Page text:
The Impacts of Divorce on School Age Children Article Summaries The topic is: The Impacts of Divorce on School-Age Children’s externalized behavior and Aca

The Impacts of Divorce on School Age Children Article Summaries The topic is: The Impacts of Divorce on School-Age Children’s externalized behavior and Academic Achievement.Theme 1: externalized behavior, theme 2: Academic Achievement You need to find 3 empirical articles (2009-2020) for each themes, total 6. Complete the form and write summary for each articles. (see the form)I provided samples and template for how to write summary.This is an urgent assignment and I need you to deliver it on time. Your Paper Topic: The Impacts of Divorce on School-Age Children’s Socioemotional Development and Academic Achievement
Your Theme 1 Title: Externalizing behaviors
Article #1
Authors (Year):
Article #2
Authors (Year):
Article #3
Authors (Year):
CONNECT
Study purpose, Research Question(s),
and/or Hypotheses
Across studies, were they looking at
similar topics? (if not, reconsider theme)
Independent/Predictor/Influencing
Variable(s)
Across studies, how are the variables
similar or different?
How was it defined and measured?
Dependent/Outcome Variable(s)
How was it defined and measured?
Participants
Number and key demographic information
(Race/class/age/sex/ location/etc.)
Research Design
(i.e., correlational, experiment, longitudinal,
cross-sectional, or cross-sequential)
Research Methods
(e.g., naturalistic observation, structured
observation, surveys, interviews, etc.)
Measures (if applicable)
What variables were measured and how were
they measured?
Results
How was the data answer the research
question?
Quantitative: What were the relationships
between the variables?
Qualitative: What were the themes?
Implications
What conclusions can we draw from the
results?
Across studies, how are the variables
similar or different?
Across studies, how are the participant
characteristics similar or different?
Across studies, how are the methods
similar or different? Why does it matter?
Across studies, how is the design similar
or different? Why does it matter?
Across studies, how are the key variables
measured? Were they similar or
different?
Across studies, how are the results
similar or different?
Across studies, when you put all of the
results together, what conclusions can
you draw overall?
Limitations
What should we be aware of or keep in
mind when interpreting?
Strengths
What are the limitations of the studies?
How are they similar/different?
What are the strengths of the studies?
How are they similar/different?
Theme 1 Article Summaries
Theme 1, Article Summary 1:
Theme 1, Article Summary 2:
Theme 1, Article Summary 3:
Your Paper Topic: Your Paper Topic: The Impacts of Divorce on School-Age Children’s Socioemotional Development and Academic Achievement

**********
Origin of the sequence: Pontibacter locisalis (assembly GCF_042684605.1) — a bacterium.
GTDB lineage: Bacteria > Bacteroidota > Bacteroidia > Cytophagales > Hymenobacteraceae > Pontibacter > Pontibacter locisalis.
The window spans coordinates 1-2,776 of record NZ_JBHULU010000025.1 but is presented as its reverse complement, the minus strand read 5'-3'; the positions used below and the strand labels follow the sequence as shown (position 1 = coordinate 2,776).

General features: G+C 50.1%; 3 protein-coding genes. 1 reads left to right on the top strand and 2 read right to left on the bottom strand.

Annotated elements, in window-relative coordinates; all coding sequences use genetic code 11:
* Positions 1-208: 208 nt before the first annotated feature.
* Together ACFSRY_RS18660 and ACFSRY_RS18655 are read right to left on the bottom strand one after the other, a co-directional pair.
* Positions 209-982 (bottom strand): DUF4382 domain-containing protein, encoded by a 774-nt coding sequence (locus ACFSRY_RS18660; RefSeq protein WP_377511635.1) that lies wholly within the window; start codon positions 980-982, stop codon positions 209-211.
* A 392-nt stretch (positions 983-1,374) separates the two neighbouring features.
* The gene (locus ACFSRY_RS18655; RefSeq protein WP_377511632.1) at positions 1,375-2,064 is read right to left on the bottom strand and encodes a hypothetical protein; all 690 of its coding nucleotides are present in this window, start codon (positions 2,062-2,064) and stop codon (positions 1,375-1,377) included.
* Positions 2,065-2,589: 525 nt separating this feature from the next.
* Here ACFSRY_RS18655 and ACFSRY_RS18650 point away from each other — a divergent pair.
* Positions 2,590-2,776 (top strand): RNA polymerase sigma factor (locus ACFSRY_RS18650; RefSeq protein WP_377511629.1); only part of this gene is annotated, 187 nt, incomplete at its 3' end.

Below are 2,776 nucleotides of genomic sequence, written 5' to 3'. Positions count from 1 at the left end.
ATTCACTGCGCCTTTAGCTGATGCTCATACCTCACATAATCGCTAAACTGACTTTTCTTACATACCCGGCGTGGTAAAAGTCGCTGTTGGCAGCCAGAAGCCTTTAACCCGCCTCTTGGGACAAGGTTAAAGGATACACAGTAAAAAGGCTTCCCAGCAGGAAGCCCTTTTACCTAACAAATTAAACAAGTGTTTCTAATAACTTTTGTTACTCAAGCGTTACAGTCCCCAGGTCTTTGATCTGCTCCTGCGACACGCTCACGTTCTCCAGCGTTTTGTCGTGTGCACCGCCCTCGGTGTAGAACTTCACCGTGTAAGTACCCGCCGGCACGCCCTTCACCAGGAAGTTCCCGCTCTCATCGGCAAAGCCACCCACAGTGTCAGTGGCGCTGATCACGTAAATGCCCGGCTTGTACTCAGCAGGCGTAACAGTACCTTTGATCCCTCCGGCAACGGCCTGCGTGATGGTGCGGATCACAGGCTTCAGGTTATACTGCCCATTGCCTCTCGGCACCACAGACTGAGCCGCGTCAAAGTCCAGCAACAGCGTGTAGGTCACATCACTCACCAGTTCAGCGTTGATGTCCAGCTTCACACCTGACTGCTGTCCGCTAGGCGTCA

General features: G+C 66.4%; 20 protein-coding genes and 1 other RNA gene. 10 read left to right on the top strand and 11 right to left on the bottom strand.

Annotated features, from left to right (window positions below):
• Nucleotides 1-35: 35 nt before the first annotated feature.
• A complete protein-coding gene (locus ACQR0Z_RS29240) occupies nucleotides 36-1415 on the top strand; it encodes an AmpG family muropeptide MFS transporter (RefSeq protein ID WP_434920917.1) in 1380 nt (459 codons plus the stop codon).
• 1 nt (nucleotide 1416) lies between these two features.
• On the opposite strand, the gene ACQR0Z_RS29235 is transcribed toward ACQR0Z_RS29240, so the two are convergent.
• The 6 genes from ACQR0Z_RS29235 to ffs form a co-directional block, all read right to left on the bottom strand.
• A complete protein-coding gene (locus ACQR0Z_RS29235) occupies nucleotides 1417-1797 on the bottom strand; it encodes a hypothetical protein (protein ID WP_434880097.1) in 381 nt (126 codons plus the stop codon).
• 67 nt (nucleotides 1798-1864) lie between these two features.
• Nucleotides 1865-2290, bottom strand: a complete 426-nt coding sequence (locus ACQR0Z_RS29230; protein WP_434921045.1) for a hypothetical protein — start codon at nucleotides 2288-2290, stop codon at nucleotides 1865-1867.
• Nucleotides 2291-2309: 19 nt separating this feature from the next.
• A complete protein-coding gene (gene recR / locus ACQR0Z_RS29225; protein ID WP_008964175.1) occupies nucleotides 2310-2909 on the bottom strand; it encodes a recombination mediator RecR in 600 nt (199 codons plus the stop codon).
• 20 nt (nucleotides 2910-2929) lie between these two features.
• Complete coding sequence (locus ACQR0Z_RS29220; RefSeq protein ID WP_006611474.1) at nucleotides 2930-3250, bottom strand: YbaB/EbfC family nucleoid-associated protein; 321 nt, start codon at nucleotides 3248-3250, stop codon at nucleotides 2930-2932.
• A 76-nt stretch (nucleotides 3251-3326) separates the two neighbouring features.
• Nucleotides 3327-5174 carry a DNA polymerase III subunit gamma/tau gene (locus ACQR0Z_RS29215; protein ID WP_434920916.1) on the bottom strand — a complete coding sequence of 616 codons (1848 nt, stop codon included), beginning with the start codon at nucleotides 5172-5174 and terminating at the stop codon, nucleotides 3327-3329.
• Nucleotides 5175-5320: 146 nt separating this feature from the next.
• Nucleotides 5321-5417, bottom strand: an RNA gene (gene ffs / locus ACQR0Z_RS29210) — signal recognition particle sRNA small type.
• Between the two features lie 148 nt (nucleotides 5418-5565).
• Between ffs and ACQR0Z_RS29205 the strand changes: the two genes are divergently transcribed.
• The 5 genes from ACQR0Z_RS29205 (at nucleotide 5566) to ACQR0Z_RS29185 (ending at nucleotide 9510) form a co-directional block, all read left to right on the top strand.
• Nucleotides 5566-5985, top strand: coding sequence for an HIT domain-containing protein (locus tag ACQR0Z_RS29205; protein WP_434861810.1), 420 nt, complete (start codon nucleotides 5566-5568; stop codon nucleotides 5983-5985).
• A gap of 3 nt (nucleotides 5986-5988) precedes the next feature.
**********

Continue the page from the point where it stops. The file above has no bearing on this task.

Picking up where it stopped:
Your Theme 2 Title: Academic Achievement
Article #1
Authors (Year):
Article #2
Authors (Year):
Article #3
Authors (Year):
CONNECT
Study purpose, Research Question(s),
and/or Hypotheses
Across studies, were they looking at
similar topics? (if not, reconsider theme)
Independent/Predictor/Influencing
Variable(s)
Across studies, how are the variables
similar or different?
How was it defined and measured?
Dependent/Outcome Variable(s)
How was it defined and measured?
Participants
Number and key demographic information
(Race/class/age/sex/ location/etc.)
Research Design
(i.e., correlational, experiment, longitudinal,
cross-sectional, or cross-sequential)
Research Methods
(e.g., naturalistic observation, structured
observation, surveys, interviews, etc.)
Measures (if applicable)
What variables were measured and how were
they measured?
Results
How was the data answer the research
question?
Quantitative: What were the relationships
between the variables?
Qualitative: What were the themes?
Implications
What conclusions can we draw from the
results?
Across studies, how are the variables
similar or different?
Across studies, how are the participant
characteristics similar or different?
Across studies, how are the methods
similar or different? Why does it matter?
Across studies, how is the design similar
or different? Why does it matter?
Across studies, how are the key variables
measured? Were they similar or
different?
Across studies, how are the results
similar or different?
Across studies, when you put all of the
results together, what conclusions can
you draw overall?
Limitations
What should we be aware of or keep in
mind when interpreting?
Strengths
What are the limitations of the studies?
How are they similar/different?
What are the strengths of the studies?